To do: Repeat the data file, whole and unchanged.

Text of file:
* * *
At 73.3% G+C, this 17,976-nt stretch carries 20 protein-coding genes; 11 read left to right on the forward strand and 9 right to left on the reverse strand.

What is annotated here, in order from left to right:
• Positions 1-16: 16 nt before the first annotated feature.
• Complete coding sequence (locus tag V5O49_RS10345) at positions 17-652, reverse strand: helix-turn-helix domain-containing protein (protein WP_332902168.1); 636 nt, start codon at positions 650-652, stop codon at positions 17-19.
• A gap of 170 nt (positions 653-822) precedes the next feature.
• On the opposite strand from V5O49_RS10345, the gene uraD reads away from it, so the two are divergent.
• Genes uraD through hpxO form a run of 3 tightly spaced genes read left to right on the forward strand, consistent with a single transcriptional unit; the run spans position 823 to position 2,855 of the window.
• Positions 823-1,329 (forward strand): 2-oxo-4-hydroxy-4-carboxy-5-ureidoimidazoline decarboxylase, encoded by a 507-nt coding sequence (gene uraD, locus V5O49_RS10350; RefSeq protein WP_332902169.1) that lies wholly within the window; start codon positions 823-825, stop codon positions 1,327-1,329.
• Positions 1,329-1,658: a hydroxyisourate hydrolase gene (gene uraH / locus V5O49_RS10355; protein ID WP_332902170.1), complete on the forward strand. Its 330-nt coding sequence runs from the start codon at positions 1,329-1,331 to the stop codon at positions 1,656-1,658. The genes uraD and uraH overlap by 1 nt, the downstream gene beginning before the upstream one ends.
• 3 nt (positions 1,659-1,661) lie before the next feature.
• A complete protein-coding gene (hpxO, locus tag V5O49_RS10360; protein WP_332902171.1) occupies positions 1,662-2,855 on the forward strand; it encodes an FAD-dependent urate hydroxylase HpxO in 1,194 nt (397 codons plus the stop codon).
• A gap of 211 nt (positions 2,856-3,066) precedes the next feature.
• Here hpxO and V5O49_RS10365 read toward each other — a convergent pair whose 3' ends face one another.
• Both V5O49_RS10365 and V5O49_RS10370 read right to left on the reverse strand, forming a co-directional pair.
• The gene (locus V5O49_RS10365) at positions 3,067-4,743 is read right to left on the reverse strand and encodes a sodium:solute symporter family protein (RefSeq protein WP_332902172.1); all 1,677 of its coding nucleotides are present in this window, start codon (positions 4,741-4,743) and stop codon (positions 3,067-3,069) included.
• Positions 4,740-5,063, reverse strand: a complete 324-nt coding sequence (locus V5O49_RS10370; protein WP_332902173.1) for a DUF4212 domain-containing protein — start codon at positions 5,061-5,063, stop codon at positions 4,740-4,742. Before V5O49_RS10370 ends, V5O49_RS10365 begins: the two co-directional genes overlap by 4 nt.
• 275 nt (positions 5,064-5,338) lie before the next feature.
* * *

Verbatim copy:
At 73.3% G+C, this 17,976-nt stretch carries 20 protein-coding genes; 11 read left to right on the forward strand and 9 right to left on the reverse strand.

What is annotated here, in order from left to right:
• Positions 1-16: 16 nt before the first annotated feature.
• Complete coding sequence (locus tag V5O49_RS10345) at positions 17-652, reverse strand: helix-turn-helix domain-containing protein (protein WP_332902168.1); 636 nt, start codon at positions 650-652, stop codon at positions 17-19.
• A gap of 170 nt (positions 653-822) precedes the next feature.
• On the opposite strand from V5O49_RS10345, the gene uraD reads away from it, so the two are divergent.
• Genes uraD through hpxO form a run of 3 tightly spaced genes read left to right on the forward strand, consistent with a single transcriptional unit; the run spans position 823 to position 2,855 of the window.
• Positions 823-1,329 (forward strand): 2-oxo-4-hydroxy-4-carboxy-5-ureidoimidazoline decarboxylase, encoded by a 507-nt coding sequence (gene uraD, locus V5O49_RS10350; RefSeq protein WP_332902169.1) that lies wholly within the window; start codon positions 823-825, stop codon positions 1,327-1,329.
• Positions 1,329-1,658: a hydroxyisourate hydrolase gene (gene uraH / locus V5O49_RS10355; protein ID WP_332902170.1), complete on the forward strand. Its 330-nt coding sequence runs from the start codon at positions 1,329-1,331 to the stop codon at positions 1,656-1,658. The genes uraD and uraH overlap by 1 nt, the downstream gene beginning before the upstream one ends.
• 3 nt (positions 1,659-1,661) lie before the next feature.
• A complete protein-coding gene (hpxO, locus tag V5O49_RS10360; protein WP_332902171.1) occupies positions 1,662-2,855 on the forward strand; it encodes an FAD-dependent urate hydroxylase HpxO in 1,194 nt (397 codons plus the stop codon).
• A gap of 211 nt (positions 2,856-3,066) precedes the next feature.
• Here hpxO and V5O49_RS10365 read toward each other — a convergent pair whose 3' ends face one another.
• Both V5O49_RS10365 and V5O49_RS10370 read right to left on the reverse strand, forming a co-directional pair.
• The gene (locus V5O49_RS10365) at positions 3,067-4,743 is read right to left on the reverse strand and encodes a sodium:solute symporter family protein (RefSeq protein WP_332902172.1); all 1,677 of its coding nucleotides are present in this window, start codon (positions 4,741-4,743) and stop codon (positions 3,067-3,069) included.
• Positions 4,740-5,063, reverse strand: a complete 324-nt coding sequence (locus V5O49_RS10370; protein WP_332902173.1) for a DUF4212 domain-containing protein — start codon at positions 5,061-5,063, stop codon at positions 4,740-4,742. Before V5O49_RS10370 ends, V5O49_RS10365 begins: the two co-directional genes overlap by 4 nt.
• 275 nt (positions 5,064-5,338) lie before the next feature.